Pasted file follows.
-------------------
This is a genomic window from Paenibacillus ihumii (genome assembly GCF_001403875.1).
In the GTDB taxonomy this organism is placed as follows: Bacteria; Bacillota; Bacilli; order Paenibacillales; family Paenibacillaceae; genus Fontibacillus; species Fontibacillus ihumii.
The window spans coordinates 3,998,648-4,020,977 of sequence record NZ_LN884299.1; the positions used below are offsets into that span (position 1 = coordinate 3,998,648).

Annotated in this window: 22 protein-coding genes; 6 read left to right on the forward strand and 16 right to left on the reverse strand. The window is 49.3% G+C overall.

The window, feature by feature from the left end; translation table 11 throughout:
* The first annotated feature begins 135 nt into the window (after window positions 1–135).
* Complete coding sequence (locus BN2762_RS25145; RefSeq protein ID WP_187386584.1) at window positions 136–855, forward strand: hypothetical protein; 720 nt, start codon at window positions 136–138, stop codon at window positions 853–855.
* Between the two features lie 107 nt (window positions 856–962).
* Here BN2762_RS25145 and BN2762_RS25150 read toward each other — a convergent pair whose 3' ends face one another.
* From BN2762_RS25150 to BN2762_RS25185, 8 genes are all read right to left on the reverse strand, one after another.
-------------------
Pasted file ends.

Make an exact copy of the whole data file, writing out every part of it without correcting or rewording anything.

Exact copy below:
This is a genomic window from Paenibacillus ihumii (genome assembly GCF_001403875.1).
In the GTDB taxonomy this organism is placed as follows: Bacteria; Bacillota; Bacilli; order Paenibacillales; family Paenibacillaceae; genus Fontibacillus; species Fontibacillus ihumii.
The window spans coordinates 3,998,648-4,020,977 of sequence record NZ_LN884299.1; the positions used below are offsets into that span (position 1 = coordinate 3,998,648).

Annotated in this window: 22 protein-coding genes; 6 read left to right on the forward strand and 16 right to left on the reverse strand. The window is 49.3% G+C overall.

The window, feature by feature from the left end; translation table 11 throughout:
* The first annotated feature begins 135 nt into the window (after window positions 1–135).
* Complete coding sequence (locus BN2762_RS25145; RefSeq protein ID WP_187386584.1) at window positions 136–855, forward strand: hypothetical protein; 720 nt, start codon at window positions 136–138, stop codon at window positions 853–855.
* Between the two features lie 107 nt (window positions 856–962).
* Here BN2762_RS25145 and BN2762_RS25150 read toward each other — a convergent pair whose 3' ends face one another.
* From BN2762_RS25150 to BN2762_RS25185, 8 genes are all read right to left on the reverse strand, one after another.